By: Kevin Bissett, The Canadian Press
"Let me get old and grey and senile before they do this movie so I don't remember."
Daniel Hains and Javier Acevedo, both 17, were among members of the Bathurst High Phantoms who were killed when their school van collided with a transport truck during a snowstorm in January 2008 on their way home from a game in Moncton, N.B.
Since then, the mothers have pressed for provincial and national changes in the rules governing student travel, including the kinds of vehicles and tires used on vans. They have also pushed for changes that would require that only qualified bus drivers can transport students, instead of coaches or volunteers.
In July, Fredericton-based Dream Street Pictures and CBC Television announced plans to make the movie based on the true story of how, in the year following the tragedy, the Phantoms were able to win the provincial basketball title, the first such win for a Bathurst boys team in 50 years.
The producers billed the movie, which beings production this fall, as one that depicts a "heartwarming small-town high school sports victory that made headlines from coast to coast."
But Hains said the film can't be done without exploiting the death of the seven boys.
"It's a movie that's being made because our children were killed, and if our children were not killed ... they wouldn't be making this movie now," she said.
"It would be just another school that won the provincial game."
Hains and Acevedo have filed a complaint with the provincial ombudsman in an effort to reverse a decision by the Bathurst area school district to allow filming parts of the movie at Bathurst High School.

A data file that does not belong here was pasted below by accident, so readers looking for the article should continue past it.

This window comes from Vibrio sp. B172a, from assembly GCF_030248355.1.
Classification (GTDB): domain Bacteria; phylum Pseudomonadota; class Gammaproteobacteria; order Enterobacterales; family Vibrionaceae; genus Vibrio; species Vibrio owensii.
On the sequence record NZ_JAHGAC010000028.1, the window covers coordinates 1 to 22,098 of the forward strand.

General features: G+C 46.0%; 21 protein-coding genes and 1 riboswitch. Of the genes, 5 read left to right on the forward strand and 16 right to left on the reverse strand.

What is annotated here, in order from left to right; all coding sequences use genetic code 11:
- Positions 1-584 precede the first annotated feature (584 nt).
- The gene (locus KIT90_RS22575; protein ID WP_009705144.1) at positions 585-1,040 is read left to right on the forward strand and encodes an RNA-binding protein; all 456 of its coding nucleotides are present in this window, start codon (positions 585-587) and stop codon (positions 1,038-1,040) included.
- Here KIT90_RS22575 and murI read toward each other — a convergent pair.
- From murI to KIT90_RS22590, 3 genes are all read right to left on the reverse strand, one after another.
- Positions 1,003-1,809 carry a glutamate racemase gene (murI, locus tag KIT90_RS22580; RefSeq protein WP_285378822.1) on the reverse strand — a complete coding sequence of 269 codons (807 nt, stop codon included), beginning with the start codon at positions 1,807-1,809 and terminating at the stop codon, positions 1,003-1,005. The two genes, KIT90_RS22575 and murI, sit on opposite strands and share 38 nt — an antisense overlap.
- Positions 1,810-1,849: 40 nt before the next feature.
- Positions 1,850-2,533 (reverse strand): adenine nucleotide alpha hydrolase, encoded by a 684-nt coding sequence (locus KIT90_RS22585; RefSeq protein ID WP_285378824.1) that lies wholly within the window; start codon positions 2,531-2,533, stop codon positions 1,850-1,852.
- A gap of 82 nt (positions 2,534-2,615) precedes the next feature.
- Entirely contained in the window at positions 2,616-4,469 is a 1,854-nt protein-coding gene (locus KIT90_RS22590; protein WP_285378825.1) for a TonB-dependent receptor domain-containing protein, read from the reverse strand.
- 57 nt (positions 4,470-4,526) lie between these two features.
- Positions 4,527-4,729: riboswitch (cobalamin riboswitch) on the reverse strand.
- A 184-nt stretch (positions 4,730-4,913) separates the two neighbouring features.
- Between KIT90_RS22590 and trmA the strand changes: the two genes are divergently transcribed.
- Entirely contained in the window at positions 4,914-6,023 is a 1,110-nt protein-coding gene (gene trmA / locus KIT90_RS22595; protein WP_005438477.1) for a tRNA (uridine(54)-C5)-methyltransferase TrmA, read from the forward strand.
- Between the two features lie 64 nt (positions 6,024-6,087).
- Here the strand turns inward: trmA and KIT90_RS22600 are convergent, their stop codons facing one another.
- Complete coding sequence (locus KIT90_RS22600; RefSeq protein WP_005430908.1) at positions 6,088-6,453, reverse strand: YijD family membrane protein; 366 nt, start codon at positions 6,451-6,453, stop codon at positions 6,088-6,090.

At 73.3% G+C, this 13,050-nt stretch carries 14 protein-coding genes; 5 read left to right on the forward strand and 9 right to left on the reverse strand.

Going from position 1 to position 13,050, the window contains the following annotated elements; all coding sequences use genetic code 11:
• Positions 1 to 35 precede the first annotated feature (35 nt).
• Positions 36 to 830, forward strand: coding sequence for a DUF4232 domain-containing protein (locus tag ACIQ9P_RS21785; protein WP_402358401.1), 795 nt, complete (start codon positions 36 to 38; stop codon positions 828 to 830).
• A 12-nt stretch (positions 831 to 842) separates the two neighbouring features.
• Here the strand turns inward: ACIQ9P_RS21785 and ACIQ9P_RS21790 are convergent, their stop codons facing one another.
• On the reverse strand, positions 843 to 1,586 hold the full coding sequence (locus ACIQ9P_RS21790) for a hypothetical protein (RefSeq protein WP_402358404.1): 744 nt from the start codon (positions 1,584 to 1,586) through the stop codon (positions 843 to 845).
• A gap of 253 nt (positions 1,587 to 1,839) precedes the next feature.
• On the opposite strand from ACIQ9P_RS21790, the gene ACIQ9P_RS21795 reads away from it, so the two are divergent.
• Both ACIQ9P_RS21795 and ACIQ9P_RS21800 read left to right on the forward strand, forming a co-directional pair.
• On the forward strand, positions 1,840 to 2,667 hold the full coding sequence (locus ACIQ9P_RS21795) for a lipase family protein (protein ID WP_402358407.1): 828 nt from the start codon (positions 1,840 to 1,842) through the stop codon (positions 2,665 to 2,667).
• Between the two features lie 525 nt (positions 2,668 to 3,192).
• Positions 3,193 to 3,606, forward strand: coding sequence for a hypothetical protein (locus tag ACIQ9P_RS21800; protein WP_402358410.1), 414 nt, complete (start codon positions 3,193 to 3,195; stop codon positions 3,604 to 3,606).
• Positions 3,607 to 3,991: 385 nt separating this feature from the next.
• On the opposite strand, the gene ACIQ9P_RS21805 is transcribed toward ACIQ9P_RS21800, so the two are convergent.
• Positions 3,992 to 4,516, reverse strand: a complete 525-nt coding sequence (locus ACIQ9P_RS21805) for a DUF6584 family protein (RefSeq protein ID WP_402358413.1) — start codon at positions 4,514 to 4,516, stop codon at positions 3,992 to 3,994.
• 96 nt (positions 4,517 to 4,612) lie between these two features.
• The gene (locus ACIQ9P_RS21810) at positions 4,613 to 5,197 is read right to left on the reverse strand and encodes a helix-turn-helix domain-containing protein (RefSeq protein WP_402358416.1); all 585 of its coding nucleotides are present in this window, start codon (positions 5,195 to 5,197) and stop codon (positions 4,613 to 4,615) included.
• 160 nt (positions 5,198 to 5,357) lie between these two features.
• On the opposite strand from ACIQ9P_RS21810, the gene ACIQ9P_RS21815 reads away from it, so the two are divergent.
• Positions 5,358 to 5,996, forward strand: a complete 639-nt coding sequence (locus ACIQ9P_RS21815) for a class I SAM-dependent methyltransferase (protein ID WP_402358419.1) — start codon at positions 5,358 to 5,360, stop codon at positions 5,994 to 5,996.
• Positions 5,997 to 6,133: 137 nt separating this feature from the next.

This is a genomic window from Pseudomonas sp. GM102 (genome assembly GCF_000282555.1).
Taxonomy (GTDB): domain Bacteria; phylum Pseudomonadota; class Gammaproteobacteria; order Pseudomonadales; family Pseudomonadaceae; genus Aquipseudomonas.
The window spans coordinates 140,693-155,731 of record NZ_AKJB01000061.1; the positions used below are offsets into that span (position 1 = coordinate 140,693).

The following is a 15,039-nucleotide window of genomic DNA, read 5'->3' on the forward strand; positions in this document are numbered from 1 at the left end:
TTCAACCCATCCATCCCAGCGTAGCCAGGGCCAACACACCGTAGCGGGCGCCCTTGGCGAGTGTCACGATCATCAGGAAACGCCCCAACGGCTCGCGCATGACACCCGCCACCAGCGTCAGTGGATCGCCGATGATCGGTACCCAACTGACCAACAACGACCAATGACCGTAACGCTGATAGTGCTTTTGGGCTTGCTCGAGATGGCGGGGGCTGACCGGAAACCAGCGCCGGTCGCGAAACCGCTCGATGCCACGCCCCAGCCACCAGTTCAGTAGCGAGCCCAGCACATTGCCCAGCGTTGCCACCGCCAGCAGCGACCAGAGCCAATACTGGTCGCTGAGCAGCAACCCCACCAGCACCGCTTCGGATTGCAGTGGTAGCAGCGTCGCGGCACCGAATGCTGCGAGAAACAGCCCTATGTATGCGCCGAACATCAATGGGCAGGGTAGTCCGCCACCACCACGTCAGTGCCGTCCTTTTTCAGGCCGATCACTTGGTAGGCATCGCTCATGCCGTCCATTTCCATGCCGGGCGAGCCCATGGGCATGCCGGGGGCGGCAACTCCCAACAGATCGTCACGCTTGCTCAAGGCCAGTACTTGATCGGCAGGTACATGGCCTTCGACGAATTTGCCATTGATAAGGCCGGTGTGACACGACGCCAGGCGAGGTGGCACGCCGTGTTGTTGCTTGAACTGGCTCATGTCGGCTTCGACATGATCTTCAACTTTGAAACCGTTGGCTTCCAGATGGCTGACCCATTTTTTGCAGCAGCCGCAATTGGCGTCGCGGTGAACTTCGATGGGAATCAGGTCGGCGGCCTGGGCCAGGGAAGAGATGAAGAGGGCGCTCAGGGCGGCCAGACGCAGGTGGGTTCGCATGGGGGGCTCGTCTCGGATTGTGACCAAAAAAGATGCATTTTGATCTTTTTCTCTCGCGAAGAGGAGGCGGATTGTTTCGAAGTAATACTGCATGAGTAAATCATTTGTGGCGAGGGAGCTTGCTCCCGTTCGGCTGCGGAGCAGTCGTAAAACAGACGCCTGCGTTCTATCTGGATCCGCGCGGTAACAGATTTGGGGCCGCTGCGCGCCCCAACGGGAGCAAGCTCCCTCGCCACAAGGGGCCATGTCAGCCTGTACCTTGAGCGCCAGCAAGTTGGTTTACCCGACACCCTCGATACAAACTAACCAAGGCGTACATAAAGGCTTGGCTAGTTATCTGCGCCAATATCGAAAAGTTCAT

Acting ombudsman Francois Levert has agreed to look into the complaint and determine whether his office has jurisdiction to make any recommendations. That could take several months.
Producer Rick LeGuerrier declined a request for an interview but issued a brief statement.
"Speaking to the ombudsman is a right that every New Brunswick citizen has and (co-producer Tim Hogan) and I absolutely respect that right," he said.
The two mothers have also launched a letter-writing campaign to Premier David Alward and say they'll file a complaint with the auditor general because the producers are getting up to $250,000 under a provincial film tax credit.
"They keep saying there is no money to pay professional drivers for our children to go to activities, and then they turn around and give this big amount of money to make a movie," Acevedo said.
"Where are their priorities?"
The movie is expected to begin production in October, and Acevedo said her position might be different if the producers consulted her and the other parents on the project.
"If they showed us the script and they showed us how it is being made, and how they are not going to focus on the death of our children and the accident, maybe then we can all agree," she said.